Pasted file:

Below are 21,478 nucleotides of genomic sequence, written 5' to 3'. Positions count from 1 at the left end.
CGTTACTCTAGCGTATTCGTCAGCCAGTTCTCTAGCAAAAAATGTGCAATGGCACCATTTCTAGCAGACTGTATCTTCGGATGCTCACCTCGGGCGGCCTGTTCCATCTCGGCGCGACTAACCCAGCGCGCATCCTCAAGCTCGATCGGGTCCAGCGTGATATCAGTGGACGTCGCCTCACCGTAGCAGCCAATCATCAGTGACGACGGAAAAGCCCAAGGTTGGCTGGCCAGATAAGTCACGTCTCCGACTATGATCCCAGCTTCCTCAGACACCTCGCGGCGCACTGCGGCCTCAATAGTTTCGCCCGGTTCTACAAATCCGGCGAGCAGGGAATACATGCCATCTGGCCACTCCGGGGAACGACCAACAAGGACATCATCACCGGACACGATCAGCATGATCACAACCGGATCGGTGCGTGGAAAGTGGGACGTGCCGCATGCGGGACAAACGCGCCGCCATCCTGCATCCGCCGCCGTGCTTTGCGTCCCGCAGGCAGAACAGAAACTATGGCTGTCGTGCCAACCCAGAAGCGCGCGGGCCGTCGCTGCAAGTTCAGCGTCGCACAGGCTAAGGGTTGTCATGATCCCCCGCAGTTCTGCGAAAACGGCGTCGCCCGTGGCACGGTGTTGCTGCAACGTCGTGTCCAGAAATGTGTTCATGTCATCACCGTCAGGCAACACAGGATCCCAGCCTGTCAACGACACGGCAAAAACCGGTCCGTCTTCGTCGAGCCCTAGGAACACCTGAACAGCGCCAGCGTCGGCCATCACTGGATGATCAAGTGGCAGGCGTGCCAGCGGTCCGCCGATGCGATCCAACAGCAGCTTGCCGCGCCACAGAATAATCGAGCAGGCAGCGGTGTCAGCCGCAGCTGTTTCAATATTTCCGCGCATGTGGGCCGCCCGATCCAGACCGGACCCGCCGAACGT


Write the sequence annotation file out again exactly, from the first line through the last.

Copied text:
Below are 21,478 nucleotides of genomic sequence, written 5' to 3'. Positions count from 1 at the left end.
CGTTACTCTAGCGTATTCGTCAGCCAGTTCTCTAGCAAAAAATGTGCAATGGCACCATTTCTAGCAGACTGTATCTTCGGATGCTCACCTCGGGCGGCCTGTTCCATCTCGGCGCGACTAACCCAGCGCGCATCCTCAAGCTCGATCGGGTCCAGCGTGATATCAGTGGACGTCGCCTCACCGTAGCAGCCAATCATCAGTGACGACGGAAAAGCCCAAGGTTGGCTGGCCAGATAAGTCACGTCTCCGACTATGATCCCAGCTTCCTCAGACACCTCGCGGCGCACTGCGGCCTCAATAGTTTCGCCCGGTTCTACAAATCCGGCGAGCAGGGAATACATGCCATCTGGCCACTCCGGGGAACGACCAACAAGGACATCATCACCGGACACGATCAGCATGATCACAACCGGATCGGTGCGTGGAAAGTGGGACGTGCCGCATGCGGGACAAACGCGCCGCCATCCTGCATCCGCCGCCGTGCTTTGCGTCCCGCAGGCAGAACAGAAACTATGGCTGTCGTGCCAACCCAGAAGCGCGCGGGCCGTCGCTGCAAGTTCAGCGTCGCACAGGCTAAGGGTTGTCATGATCCCCCGCAGTTCTGCGAAAACGGCGTCGCCCGTGGCACGGTGTTGCTGCAACGTCGTGTCCAGAAATGTGTTCATGTCATCACCGTCAGGCAACACAGGATCCCAGCCTGTCAACGACACGGCAAAAACCGGTCCGTCTTCGTCGAGCCCTAGGAACACCTGAACAGCGCCAGCGTCGGCCATCACTGGATGATCAAGTGGCAGGCGTGCCAGCGGTCCGCCGATGCGATCCAACAGCAGCTTGCCGCGCCACAGAATAATCGAGCAGGCAGCGGTGTCAGCCGCAGCTGTTTCAATATTTCCGCGCATGTGGGCCGCCCGATCCAGACCGGACCCGCCGAACGT